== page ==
political interference in science


As Congress Revives its Oversight Responsibilities, Science Should Be on the Agenda

, Deputy director, Center for Science & Democracy

The midterms brought checks and balances to Washington, complete with new opportunities for accountability and oversight, and some members of Congress have already signaled that science will be on the agenda. Today, a diverse set of environmental, public health, and good government organizations released a report outlining what Congress can do to address recent actions that sideline science from policymaking. Read more >

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The Trump administration is using bogus science to justify restrictions on birth control access, building on a legacy of Presidential administrations' politicization of science around contraceptives. Photo: www.quotecatalog.com

The Trump Administration Fakes Science to Justify Restrictions on Birth Control Access

, Research Director, Center for Science and Democracy

The Trump administration is using bogus science to justify restrictions on birth control access, building on a legacy of Presidential administrations’ politicization of science around contraceptives. Read more >

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Lessons for Fighting the Trump Administration’s Attacks on Science

, Research Director, Center for Science and Democracy

With all the recent headlines about the Trump administration’s attacks on the government scientific enterprise—from dismissing scientists from advisory committees, to hiring untrained or conflicted heads of agencies, to blatant misinformation from administration officials—it can be difficult to think about the solutions. But we must. My new paper, out this week in Conservation Biology, does just that.  Read more >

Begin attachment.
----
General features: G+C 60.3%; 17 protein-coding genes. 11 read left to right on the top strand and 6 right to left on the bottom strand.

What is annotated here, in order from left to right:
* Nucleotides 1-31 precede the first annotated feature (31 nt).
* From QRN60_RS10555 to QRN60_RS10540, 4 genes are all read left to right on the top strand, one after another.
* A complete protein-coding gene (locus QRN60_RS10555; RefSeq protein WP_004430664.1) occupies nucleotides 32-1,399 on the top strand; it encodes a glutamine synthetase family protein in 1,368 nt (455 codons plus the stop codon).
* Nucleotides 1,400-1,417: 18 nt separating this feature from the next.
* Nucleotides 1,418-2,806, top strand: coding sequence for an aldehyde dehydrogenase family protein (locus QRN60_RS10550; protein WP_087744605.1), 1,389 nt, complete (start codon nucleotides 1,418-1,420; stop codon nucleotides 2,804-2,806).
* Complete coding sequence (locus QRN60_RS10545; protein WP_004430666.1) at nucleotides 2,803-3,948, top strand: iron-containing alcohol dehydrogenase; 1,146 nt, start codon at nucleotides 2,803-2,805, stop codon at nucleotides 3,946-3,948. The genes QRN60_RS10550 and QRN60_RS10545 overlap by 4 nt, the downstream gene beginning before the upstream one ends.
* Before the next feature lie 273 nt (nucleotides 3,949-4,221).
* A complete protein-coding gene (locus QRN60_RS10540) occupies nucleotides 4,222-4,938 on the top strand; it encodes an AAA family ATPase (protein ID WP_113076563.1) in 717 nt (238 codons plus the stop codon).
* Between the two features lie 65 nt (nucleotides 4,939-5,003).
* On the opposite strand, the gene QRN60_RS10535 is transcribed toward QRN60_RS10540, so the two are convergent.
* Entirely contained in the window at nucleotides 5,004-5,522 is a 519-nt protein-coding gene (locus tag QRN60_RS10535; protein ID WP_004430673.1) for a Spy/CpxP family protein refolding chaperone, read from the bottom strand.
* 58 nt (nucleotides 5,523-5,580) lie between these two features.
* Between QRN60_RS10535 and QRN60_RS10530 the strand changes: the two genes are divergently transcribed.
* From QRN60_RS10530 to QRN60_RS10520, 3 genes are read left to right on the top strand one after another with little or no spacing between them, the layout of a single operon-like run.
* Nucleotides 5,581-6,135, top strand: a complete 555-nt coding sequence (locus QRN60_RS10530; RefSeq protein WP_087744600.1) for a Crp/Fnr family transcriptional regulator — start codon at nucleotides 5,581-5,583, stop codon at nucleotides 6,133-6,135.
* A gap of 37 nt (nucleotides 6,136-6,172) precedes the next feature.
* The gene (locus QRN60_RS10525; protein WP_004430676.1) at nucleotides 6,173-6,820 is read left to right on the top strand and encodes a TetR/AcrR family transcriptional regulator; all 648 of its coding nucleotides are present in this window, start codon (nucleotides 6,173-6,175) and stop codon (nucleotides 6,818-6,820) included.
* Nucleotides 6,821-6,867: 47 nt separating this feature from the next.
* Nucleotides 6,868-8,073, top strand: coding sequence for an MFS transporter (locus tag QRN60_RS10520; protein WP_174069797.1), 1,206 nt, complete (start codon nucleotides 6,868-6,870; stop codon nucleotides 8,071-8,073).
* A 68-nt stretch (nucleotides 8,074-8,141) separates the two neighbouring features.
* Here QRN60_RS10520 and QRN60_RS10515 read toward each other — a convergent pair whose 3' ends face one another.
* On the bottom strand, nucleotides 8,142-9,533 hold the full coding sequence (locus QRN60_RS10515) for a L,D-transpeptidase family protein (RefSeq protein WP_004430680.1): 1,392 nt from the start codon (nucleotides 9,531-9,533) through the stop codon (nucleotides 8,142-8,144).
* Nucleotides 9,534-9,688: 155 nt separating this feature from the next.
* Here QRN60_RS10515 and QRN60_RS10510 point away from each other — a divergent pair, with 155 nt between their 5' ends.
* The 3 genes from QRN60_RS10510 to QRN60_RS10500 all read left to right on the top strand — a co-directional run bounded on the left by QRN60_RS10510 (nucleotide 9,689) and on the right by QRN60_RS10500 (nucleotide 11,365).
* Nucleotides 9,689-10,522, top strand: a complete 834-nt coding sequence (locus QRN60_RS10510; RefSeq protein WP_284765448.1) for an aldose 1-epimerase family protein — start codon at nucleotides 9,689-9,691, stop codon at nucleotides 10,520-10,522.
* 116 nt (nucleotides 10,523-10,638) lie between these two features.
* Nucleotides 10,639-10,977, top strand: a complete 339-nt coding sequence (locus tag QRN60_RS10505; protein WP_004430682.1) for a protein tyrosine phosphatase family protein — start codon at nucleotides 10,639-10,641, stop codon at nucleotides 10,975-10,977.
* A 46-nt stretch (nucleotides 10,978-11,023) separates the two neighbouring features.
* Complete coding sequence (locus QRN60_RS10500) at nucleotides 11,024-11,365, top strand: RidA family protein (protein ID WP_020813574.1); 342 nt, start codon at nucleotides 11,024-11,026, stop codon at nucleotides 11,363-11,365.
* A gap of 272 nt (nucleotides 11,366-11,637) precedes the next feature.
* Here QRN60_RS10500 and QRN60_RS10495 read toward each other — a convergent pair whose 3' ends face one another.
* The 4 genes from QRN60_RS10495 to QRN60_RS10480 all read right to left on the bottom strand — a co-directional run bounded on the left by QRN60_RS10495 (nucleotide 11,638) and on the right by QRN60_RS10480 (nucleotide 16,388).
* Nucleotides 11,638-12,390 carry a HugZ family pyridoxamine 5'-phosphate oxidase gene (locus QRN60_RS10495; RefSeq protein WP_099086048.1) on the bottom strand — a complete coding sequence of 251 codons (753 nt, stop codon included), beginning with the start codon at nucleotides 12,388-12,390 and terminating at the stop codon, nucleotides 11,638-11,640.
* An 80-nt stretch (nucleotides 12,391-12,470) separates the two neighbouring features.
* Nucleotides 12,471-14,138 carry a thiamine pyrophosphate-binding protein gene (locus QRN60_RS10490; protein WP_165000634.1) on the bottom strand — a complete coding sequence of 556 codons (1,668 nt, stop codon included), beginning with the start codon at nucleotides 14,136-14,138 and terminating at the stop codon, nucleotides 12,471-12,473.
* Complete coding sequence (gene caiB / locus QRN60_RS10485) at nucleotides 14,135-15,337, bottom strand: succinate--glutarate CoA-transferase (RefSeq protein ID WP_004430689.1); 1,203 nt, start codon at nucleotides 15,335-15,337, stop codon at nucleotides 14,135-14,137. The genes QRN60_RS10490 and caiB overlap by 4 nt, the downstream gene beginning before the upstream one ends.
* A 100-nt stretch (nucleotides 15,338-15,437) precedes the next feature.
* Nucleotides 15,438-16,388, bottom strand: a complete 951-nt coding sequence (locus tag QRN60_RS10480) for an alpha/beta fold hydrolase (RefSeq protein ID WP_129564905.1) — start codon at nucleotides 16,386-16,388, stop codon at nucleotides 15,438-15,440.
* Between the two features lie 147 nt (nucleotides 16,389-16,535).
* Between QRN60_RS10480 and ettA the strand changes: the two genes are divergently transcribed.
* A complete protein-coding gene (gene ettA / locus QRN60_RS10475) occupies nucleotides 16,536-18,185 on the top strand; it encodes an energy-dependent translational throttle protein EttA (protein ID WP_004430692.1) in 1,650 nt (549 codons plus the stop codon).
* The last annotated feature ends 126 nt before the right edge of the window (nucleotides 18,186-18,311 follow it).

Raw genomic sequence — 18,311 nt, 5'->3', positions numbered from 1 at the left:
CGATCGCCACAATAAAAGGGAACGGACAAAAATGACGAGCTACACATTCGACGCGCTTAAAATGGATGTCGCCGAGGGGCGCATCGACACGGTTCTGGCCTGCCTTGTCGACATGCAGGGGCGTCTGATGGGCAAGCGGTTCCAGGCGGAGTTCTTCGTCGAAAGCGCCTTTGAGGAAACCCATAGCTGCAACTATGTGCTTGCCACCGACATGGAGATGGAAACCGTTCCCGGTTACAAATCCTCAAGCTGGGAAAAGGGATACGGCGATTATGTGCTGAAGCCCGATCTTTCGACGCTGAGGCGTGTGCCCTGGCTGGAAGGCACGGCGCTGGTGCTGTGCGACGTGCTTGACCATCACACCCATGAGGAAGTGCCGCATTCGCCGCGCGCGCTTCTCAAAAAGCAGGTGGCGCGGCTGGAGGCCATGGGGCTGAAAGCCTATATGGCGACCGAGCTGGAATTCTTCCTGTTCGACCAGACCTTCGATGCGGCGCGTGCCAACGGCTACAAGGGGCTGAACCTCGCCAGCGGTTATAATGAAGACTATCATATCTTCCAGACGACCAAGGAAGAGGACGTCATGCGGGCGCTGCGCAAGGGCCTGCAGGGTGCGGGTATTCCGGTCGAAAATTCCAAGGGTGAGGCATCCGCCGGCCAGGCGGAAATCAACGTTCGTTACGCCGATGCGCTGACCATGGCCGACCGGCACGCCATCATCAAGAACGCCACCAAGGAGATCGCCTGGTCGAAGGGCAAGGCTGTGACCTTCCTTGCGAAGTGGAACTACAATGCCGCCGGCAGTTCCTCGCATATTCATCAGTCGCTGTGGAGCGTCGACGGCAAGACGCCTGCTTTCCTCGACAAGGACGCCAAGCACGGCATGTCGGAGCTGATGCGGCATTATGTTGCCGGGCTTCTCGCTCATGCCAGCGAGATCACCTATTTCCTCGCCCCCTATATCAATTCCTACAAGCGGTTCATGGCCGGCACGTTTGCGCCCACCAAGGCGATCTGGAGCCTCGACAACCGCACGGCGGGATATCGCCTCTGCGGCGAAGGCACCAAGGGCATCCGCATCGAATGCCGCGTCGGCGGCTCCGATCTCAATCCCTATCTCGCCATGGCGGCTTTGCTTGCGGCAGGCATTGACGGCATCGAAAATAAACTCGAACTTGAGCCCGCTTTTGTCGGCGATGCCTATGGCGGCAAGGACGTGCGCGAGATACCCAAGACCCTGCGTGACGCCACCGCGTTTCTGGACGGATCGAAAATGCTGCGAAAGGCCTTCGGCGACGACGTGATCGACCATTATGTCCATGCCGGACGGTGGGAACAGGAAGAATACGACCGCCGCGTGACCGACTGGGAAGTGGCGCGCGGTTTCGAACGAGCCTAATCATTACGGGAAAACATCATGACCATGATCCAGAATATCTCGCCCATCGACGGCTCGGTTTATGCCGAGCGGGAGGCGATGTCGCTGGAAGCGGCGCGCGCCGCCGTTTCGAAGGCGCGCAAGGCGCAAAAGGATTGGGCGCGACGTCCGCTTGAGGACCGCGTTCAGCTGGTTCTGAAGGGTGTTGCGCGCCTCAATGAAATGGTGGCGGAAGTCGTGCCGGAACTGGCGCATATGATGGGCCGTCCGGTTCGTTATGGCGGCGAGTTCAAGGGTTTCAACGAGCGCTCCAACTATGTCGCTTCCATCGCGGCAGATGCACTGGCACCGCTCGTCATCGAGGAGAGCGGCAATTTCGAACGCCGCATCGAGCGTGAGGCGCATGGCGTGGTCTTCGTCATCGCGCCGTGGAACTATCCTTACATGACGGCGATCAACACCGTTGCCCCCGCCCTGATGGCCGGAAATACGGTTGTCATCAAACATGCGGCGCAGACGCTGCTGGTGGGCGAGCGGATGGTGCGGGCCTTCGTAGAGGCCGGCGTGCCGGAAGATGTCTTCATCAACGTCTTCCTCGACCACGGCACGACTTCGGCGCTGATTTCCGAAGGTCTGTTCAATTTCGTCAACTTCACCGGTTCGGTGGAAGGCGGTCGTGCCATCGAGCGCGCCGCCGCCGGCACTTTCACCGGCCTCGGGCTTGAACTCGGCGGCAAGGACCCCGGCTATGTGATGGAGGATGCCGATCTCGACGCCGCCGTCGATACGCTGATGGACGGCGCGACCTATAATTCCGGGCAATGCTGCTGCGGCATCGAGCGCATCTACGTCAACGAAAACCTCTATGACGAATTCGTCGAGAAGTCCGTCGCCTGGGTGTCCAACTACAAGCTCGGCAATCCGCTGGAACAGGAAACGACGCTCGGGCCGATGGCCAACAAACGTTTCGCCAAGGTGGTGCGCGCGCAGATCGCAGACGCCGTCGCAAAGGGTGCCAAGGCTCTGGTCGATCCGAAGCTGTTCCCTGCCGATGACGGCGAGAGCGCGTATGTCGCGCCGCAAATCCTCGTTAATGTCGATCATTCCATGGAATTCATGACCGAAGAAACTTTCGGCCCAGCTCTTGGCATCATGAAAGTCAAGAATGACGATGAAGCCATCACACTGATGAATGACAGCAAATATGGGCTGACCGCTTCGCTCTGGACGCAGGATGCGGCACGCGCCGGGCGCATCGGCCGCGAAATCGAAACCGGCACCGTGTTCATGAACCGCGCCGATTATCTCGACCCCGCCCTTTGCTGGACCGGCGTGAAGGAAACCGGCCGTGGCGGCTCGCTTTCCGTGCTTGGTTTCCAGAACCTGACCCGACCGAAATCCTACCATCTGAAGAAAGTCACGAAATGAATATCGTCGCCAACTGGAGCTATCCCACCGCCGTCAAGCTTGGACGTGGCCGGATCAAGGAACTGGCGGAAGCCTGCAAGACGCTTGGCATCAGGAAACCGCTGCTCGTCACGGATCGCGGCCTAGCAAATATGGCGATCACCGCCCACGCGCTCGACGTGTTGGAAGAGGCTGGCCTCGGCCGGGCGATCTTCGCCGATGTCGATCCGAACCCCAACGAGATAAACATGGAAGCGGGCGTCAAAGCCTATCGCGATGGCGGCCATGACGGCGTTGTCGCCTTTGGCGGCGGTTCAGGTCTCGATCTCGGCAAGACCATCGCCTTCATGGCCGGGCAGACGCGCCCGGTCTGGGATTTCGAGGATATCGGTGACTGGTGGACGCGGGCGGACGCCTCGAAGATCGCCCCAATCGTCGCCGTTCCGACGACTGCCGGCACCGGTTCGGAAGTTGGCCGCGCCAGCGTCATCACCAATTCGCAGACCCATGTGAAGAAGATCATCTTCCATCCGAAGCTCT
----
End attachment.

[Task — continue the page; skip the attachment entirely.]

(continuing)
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April 2017 Was the Second Hottest April on Record: We Need NOAA More Than Ever

, climate scientist

We are still seeing warming that is basically unprecedented. Read more >

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Gas wells sprinkled across the (in)famous Jonah Field, one of the richest natural gas deposits in North America. Since the early 1990s, fracking has allowed drillers to tap into otherwise inaccessible deposits, and this sagebrush-covered steppe in west-central Wyoming is expected to support more than 3,000 wells before it is played out (painting by Travis Ivey).

Behind the Carbon Curtain: How the Energy Corporatocracy Censors Science

Jeffrey Lockwood, , UCS

In my forthcoming book, Behind the Carbon Curtain, The Energy Industry, Political Censorship and Free Speech (University of New Mexico Press), I tell the stories of scientists, artists and teachers who have been silenced by the collusion of energy corporations and public officials. My purpose is to provide witness, to record events, to give voice—and in so doing to shift the balance of power ever so slightly to bring us closer to a tipping point of outrage and change. Read more >

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